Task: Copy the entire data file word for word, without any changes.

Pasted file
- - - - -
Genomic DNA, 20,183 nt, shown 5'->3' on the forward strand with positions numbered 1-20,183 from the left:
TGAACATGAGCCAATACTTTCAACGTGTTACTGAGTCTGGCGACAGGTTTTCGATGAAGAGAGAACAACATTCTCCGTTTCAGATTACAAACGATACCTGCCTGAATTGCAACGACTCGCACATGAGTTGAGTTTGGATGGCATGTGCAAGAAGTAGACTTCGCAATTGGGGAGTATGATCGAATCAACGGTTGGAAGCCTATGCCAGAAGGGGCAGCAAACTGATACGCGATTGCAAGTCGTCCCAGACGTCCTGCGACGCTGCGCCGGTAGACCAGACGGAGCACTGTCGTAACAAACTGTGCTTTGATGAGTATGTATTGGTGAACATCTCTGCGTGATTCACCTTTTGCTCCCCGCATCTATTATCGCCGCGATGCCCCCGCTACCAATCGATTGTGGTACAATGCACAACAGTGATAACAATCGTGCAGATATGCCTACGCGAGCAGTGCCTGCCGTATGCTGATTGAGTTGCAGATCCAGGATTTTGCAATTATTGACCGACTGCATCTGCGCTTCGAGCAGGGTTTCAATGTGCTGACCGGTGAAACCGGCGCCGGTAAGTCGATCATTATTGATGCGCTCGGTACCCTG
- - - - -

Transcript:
Genomic DNA, 20,183 nt, shown 5'->3' on the forward strand with positions numbered 1-20,183 from the left:
TGAACATGAGCCAATACTTTCAACGTGTTACTGAGTCTGGCGACAGGTTTTCGATGAAGAGAGAACAACATTCTCCGTTTCAGATTACAAACGATACCTGCCTGAATTGCAACGACTCGCACATGAGTTGAGTTTGGATGGCATGTGCAAGAAGTAGACTTCGCAATTGGGGAGTATGATCGAATCAACGGTTGGAAGCCTATGCCAGAAGGGGCAGCAAACTGATACGCGATTGCAAGTCGTCCCAGACGTCCTGCGACGCTGCGCCGGTAGACCAGACGGAGCACTGTCGTAACAAACTGTGCTTTGATGAGTATGTATTGGTGAACATCTCTGCGTGATTCACCTTTTGCTCCCCGCATCTATTATCGCCGCGATGCCCCCGCTACCAATCGATTGTGGTACAATGCACAACAGTGATAACAATCGTGCAGATATGCCTACGCGAGCAGTGCCTGCCGTATGCTGATTGAGTTGCAGATCCAGGATTTTGCAATTATTGACCGACTGCATCTGCGCTTCGAGCAGGGTTTCAATGTGCTGACCGGTGAAACCGGCGCCGGTAAGTCGATCATTATTGATGCGCTCGGTACCCTG